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Kerwood Floyd

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  1. The thing about the N-1 that jars for me is how the stages aren't mostly cylindrical, like I'm used to.
  2. Did I miss something? It seems to me that SpaceX need to keep doing the SS 10k hops until they figure out what's up with the fires inside the skirt after landing.
  3. I think the point is that most of the time since 1957 the upper stages have fallen down in such a way that we knew they were falling in the ocean far from inhabited areas, and indeed, far from busy shipping lanes. This time we have only a vague idea where it's coming down.
  4. I am a big fan of SpaceX, and am amazed at what they have accomplished so far, but I am going to believe they can do all that only when I see it actually happen.
  5. It might help to read this wikipedia article https://en.wikipedia.org/wiki/Recombination_(cosmology)
  6. Fair enough. But there is still the question whether heavy water is available, even in a lab, in sufficiently pure form for this to prove fatal.
  7. This sounds fishy to me. Why can't the body use heavy water? I suppose that if every single hydrogen atom in every single water molecule was deuterium instead of protium, then that might be a problem. But as I understand it, "heavy water" is merely water with a higher than natural proportion of deuterium, but still in absolute terms a relatively low proportion. How high a proportion of deuterium would be necessary to render the water unusable?
  8. A market is required because the shareholders of Boeing and Airbus, etc. require it. Arguably, as long as Musk has the money, SpaceX can produce thousands of Starships without there being a market, but simply because Musk wants to.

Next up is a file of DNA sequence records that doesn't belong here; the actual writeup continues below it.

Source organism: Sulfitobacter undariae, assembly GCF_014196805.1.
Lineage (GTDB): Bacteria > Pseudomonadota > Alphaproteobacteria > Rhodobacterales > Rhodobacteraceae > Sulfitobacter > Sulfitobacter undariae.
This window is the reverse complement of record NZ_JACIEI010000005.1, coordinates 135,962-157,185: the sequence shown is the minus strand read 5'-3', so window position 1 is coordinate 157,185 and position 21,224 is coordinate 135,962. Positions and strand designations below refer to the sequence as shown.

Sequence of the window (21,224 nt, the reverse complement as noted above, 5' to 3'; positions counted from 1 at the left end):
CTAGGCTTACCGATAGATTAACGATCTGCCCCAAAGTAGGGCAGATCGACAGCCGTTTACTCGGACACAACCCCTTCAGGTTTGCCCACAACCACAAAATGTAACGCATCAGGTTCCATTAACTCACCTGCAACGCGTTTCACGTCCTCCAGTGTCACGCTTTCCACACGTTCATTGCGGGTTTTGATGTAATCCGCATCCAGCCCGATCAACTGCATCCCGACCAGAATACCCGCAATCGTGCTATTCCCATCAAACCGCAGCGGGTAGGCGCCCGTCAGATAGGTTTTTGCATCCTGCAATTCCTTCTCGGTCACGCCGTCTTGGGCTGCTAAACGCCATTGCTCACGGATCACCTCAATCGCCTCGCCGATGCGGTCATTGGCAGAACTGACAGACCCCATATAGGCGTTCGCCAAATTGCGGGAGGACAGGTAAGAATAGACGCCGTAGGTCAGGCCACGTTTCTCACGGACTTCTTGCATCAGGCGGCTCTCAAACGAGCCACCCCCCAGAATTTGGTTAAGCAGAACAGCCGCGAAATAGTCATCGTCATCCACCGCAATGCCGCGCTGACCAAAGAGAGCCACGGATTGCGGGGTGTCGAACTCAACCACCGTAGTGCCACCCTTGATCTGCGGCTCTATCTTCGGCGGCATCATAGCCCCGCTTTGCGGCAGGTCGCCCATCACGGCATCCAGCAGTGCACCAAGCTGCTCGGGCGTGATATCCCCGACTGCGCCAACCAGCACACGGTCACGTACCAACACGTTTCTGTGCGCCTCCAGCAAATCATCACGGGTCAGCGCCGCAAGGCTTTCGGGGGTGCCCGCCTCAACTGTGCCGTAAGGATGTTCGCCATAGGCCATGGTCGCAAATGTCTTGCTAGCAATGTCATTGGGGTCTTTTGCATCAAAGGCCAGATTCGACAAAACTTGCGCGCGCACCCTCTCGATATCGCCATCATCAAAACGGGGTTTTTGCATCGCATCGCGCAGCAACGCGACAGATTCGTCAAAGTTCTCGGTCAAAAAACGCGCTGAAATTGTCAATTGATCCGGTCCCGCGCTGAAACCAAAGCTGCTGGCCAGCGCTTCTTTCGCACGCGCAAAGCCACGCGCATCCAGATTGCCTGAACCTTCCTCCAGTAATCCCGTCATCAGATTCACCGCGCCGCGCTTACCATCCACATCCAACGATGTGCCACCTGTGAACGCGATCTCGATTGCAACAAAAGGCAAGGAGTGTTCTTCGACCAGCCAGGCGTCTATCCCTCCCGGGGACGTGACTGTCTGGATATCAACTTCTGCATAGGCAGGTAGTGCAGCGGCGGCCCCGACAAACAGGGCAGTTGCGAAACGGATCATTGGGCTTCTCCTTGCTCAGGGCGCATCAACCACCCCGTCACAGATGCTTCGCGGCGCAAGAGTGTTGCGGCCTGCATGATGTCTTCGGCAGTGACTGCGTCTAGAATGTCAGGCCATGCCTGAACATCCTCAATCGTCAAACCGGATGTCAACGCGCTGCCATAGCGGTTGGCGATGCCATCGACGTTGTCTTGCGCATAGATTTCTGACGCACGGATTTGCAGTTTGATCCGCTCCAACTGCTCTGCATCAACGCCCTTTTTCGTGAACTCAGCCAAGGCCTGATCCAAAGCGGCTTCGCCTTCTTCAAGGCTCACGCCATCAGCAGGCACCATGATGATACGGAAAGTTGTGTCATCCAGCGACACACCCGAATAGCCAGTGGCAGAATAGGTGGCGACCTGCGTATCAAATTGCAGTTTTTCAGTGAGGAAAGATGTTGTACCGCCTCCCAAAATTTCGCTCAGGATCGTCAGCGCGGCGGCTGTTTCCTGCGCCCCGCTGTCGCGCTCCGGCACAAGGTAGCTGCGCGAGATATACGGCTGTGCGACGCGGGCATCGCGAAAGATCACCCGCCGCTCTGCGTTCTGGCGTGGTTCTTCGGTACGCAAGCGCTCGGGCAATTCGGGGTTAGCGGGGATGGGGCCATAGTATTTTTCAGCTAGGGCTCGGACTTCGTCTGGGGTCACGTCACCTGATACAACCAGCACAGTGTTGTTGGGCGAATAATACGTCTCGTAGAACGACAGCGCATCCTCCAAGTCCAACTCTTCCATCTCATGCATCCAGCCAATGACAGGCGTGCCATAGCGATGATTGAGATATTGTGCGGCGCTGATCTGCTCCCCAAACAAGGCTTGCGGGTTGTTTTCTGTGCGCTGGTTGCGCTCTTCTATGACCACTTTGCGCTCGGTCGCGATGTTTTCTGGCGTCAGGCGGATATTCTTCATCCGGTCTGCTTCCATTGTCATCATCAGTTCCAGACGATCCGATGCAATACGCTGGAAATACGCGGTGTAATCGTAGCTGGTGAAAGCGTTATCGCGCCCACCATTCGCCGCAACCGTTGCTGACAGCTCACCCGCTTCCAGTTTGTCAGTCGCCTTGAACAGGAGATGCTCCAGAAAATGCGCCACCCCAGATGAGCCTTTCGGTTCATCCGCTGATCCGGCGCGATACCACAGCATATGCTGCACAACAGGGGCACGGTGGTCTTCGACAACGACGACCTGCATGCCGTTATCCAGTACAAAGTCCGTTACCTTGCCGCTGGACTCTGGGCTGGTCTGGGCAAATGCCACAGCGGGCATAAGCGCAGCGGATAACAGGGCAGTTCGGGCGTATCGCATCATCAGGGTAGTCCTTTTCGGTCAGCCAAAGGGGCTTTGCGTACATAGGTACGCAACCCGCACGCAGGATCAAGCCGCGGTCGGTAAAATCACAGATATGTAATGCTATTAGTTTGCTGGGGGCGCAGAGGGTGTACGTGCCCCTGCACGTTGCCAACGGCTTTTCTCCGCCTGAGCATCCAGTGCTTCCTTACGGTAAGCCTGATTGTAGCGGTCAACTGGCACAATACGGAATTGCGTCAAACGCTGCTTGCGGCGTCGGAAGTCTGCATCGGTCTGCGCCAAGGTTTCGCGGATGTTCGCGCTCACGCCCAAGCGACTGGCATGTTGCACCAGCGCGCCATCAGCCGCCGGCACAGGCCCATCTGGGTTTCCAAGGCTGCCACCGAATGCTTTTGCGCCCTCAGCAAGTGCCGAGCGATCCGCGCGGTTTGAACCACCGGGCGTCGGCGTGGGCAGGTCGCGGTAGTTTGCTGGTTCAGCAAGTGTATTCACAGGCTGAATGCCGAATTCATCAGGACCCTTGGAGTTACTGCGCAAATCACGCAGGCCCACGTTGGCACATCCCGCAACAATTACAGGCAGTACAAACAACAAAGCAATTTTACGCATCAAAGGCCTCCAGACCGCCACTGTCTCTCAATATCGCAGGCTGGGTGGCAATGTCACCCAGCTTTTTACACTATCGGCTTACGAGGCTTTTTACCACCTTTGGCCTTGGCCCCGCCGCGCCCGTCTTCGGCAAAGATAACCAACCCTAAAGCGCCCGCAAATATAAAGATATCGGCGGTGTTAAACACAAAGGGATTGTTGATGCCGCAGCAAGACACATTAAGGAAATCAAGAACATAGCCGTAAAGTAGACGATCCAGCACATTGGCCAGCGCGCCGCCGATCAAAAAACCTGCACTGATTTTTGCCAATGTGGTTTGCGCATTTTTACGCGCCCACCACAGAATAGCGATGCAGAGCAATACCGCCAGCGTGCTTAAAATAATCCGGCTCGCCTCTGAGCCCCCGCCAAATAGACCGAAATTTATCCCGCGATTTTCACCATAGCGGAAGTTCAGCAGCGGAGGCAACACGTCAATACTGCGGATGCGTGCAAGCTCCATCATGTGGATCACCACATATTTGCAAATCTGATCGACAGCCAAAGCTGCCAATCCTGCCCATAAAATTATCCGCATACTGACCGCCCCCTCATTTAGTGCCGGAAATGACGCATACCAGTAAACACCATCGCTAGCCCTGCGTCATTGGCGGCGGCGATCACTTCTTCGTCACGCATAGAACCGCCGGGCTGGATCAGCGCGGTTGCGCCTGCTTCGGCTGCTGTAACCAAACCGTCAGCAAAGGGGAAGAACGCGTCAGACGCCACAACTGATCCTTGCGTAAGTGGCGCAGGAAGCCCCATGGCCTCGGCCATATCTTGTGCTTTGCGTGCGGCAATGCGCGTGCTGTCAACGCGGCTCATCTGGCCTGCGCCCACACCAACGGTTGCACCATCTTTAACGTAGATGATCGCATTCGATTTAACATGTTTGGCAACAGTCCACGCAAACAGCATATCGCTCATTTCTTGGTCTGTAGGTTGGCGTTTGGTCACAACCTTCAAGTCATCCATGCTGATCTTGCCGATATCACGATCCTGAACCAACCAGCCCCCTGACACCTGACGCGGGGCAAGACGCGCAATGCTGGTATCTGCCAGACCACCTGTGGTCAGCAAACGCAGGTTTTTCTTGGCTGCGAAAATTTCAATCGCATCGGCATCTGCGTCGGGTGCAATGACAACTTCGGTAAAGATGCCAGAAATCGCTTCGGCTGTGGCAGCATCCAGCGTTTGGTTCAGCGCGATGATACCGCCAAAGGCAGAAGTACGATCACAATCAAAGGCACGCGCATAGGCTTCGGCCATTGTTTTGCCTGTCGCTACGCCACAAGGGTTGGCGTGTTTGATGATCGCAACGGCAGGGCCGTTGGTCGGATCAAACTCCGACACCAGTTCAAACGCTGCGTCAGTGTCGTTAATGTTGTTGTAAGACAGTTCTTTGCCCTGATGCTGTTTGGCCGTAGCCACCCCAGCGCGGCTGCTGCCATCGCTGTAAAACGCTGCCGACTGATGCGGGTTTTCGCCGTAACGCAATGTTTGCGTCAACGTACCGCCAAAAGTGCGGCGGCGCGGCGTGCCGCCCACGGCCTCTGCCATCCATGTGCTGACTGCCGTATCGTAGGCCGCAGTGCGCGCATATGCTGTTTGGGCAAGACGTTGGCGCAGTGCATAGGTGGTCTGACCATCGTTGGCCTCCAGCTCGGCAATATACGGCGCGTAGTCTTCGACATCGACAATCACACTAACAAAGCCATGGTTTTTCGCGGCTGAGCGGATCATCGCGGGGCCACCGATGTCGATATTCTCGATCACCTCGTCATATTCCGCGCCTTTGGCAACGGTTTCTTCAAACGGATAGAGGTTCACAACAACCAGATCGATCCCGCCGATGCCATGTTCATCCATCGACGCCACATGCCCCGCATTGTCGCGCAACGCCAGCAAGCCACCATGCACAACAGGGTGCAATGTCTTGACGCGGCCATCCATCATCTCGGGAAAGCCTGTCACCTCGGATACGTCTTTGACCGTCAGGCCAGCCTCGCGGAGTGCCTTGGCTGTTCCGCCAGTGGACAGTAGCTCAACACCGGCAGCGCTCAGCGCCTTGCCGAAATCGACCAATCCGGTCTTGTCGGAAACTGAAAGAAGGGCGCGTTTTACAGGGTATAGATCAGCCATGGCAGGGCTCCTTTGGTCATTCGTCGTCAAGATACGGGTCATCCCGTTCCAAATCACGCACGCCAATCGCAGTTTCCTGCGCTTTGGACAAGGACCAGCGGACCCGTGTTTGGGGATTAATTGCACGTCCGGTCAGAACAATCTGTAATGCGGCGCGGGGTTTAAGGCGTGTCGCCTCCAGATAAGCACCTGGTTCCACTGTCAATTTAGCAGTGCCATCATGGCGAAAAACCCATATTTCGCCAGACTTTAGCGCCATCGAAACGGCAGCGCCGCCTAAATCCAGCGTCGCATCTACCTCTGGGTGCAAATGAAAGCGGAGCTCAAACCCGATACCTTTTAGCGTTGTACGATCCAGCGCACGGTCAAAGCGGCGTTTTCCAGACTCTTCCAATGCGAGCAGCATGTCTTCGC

9. This article is awfully light on details, but sounds intriguing: https://news.sky.com/story/new-concept-for-rocket-thruster-exploits-the-mechanism-behind-solar-flares-12202285 Does anybody know anything more about this proposal?
  10. Cheer up! It's not all that bad. They'll fly sooner or later
  11. Well, my understanding is that the German scientists and technicians that didn't go to the US in Paperclip and instead went to the USSR were put to work, much like their US-bound counterparts.. Although I believe I've read that the Soviet space program relied on their German imports to a much less degree than did the US program.
  12. I asked because it wasn't clear to me how properly it followed the planned ascent. I didn't know if both of the engine outages during the ascent were planned. If they weren't then it probably fell significantly short of 12.5 km. On the other hand if it actually came within a margin of error of 12.5 km then I guess they were planned.
  13. I find Science too technical. For my own reading I prefer SciAm but if I wanted to interest young'uns I'd go with Discover. YMMV.
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